Other expat friends of ours told of their family’s experience. Early in their Family Vacation, the eldest son discovered that a number of his school friends (who had holidayed together in that location for years) were also in town. He was quickly caught up in the pack and spent the majority of the holiday hanging out with his mates. His parents thought this was fabulous as it showed he was cementing friendships. His sibling, however, was unimpressed. She thought they were going on a “Family Vacation” so with the absence of her brother during meals and activities, this did not count as a Family Vacation in her eyes. Having lived abroad for the majority of her life, she was accustomed to the family holidaying as a family unit – alone.

I am not sure which way our Family Vacation will go this year. In scenes possibly reminiscent of the Griswolds, we are hitching up the camper trailer loaded with surfboards, bikes, fishing rods, skateboards, the beach cricket set and rugby ball and heading five hours up the highway. Our campsite is located on the beach (why is it that campgrounds always have the best locations?), a stones throw away from barefoot bowls, a nine-hole golf course and a tidal creek, perfect for lazing in when the waves get too much. I wonder though, will I be enjoying a relaxing Family Vacation – making a dent in my Summer Reading List as the boys find friends with whom to hang and enjoy their first Australian Summer in 6 years or will my presence be required to participate in all the activities for which we have equipment thus not getting near my Summer Reading List but having lots of laughs?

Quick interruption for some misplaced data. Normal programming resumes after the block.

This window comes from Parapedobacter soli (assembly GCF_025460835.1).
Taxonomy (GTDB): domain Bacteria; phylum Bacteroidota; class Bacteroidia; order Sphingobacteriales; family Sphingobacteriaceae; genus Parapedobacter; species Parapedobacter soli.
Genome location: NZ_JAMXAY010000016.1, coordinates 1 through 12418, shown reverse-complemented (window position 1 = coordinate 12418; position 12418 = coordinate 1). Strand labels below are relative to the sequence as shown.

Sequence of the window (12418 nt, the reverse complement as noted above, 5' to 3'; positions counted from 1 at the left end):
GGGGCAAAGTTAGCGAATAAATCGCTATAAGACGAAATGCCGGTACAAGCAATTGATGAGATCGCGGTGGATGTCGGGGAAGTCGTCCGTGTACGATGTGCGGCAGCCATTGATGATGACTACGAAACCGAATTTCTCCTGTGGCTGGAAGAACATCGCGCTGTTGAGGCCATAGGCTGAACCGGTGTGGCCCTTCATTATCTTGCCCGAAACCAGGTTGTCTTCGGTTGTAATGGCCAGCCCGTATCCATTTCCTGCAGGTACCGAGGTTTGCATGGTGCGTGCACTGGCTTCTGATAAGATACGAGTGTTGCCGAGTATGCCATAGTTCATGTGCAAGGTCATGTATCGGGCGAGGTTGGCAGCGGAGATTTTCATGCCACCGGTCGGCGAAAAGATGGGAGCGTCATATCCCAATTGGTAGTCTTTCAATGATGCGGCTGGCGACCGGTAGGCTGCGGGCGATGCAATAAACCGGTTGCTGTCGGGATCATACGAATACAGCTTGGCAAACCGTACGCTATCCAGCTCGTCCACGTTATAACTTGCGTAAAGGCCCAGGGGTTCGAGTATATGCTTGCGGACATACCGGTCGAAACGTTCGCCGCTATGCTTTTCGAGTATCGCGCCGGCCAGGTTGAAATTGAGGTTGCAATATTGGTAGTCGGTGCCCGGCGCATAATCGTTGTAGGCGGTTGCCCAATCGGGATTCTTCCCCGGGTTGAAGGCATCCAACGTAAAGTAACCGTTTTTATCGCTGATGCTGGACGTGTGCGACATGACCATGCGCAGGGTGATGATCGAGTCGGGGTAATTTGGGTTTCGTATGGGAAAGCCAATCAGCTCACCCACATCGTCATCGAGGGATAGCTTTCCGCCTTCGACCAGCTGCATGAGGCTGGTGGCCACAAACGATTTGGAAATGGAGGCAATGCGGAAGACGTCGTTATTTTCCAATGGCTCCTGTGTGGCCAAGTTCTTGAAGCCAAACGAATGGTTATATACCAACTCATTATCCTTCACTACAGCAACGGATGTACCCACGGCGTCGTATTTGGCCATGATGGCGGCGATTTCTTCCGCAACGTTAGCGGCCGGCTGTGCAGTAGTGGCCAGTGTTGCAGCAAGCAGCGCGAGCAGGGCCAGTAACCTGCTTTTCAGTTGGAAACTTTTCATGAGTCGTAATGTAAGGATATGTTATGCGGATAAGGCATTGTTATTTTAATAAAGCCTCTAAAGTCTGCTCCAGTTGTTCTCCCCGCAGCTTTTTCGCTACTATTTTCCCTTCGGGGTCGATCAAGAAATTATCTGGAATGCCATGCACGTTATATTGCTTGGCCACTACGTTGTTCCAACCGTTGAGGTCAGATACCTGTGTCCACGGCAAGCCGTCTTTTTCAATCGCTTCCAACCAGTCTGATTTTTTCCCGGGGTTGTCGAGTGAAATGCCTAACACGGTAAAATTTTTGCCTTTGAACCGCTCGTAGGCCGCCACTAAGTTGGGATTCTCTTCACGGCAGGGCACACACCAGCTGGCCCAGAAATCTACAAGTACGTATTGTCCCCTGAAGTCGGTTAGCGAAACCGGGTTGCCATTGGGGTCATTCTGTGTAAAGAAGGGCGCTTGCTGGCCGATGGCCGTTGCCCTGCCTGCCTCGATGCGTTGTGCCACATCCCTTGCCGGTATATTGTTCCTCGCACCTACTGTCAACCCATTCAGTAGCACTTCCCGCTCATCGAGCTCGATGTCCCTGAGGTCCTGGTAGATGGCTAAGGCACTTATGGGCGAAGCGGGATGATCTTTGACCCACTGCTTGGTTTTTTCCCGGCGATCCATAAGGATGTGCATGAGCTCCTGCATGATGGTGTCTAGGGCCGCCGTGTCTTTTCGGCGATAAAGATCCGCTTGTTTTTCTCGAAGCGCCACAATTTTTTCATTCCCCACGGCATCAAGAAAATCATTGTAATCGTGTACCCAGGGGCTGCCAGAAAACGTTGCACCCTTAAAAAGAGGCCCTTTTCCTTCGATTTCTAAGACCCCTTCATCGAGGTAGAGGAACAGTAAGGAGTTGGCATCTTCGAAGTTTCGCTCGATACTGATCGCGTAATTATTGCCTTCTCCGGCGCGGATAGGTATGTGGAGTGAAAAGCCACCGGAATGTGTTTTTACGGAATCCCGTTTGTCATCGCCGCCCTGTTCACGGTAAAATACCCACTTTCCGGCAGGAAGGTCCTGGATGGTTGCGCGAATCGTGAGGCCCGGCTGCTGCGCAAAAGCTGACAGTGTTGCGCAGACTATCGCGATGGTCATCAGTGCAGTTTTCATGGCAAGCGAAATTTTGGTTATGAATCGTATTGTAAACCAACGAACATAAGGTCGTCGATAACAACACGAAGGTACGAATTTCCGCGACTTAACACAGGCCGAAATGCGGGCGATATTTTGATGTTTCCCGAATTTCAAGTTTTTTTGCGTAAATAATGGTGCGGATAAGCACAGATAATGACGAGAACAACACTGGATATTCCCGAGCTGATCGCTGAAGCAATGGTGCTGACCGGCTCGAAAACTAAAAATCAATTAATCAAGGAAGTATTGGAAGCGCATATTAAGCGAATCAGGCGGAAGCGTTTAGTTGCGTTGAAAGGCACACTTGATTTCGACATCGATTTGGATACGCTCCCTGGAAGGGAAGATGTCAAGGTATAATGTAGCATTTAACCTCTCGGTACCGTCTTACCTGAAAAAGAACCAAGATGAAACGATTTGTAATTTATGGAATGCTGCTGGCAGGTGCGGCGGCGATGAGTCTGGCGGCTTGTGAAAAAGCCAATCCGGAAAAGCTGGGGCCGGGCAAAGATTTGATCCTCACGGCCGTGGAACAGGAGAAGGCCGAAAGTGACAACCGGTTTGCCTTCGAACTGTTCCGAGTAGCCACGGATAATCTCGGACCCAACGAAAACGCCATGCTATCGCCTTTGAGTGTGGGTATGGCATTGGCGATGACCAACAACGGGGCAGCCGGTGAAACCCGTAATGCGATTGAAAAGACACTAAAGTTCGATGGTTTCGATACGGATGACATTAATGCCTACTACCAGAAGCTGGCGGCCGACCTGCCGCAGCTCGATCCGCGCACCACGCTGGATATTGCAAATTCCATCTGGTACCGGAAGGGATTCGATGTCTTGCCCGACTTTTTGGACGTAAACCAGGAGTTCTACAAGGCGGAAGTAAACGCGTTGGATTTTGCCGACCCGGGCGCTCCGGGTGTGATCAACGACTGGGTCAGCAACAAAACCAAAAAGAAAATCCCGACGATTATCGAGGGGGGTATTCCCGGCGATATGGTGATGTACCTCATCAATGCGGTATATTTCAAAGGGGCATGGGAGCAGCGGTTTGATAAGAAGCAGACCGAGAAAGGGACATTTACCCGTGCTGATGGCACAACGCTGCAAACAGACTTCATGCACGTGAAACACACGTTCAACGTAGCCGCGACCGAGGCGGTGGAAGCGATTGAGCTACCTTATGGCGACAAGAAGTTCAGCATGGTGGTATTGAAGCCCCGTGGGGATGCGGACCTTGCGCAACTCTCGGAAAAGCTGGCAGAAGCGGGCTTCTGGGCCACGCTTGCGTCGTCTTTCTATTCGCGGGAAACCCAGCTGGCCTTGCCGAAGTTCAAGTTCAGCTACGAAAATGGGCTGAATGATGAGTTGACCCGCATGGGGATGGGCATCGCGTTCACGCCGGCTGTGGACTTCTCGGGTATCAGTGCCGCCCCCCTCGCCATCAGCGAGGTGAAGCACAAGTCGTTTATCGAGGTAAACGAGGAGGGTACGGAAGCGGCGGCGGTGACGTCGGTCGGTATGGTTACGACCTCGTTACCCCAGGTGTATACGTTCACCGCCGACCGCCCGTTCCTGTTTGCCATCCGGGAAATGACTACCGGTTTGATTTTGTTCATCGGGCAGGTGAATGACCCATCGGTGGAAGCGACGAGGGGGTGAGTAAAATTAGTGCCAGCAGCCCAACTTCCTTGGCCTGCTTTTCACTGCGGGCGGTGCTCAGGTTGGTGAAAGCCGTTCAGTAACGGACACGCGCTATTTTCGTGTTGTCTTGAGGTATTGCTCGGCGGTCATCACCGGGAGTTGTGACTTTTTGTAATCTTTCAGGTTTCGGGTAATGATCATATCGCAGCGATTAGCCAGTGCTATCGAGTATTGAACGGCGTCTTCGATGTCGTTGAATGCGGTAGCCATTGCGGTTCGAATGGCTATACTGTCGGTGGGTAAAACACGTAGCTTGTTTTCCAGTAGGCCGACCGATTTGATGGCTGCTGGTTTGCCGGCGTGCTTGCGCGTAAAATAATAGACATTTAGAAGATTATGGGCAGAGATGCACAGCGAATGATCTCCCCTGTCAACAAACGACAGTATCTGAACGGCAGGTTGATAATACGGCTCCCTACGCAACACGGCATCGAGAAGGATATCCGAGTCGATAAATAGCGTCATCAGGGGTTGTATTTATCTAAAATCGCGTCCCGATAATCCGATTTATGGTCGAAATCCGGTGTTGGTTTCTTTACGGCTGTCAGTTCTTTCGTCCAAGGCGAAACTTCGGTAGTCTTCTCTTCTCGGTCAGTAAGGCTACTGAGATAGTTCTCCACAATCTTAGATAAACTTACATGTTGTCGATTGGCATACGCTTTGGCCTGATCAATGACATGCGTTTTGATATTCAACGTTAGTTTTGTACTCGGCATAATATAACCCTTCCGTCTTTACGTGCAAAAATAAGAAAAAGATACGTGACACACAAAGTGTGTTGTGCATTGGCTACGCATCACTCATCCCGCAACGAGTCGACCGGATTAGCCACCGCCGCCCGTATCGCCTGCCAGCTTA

Either way, Family Vacations provide the opportunity to establish traditions, develop and solidify relationships and create wonderful memories.

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3 thoughts on “The Family Vacation

  1. Thanks for sharing your experiences Jane. I hope you have a lovely beach holiday!
    Having lived in Singapore for 10 years now, we’ve been very fortunate to have experienced some amazing holidays together as a family. However in recent years, we have begun sharing some of our more special holidays with another expat family who have been here even longer than us. These friends have become our Singapore family. Over time, their children began to play the role of ‘cousins’ for our kids. With the absence of family nearby, it is a friendship we treasure. Our kids have now started to head back to University in Australia, but we still try to enjoy a ‘Singapore Family’ holiday at least once a year.

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    1. Well done Fiona! Having that support network and lasting memories are great foundations for life in a globally mobile environment, not to mention creating new lifelong memories together.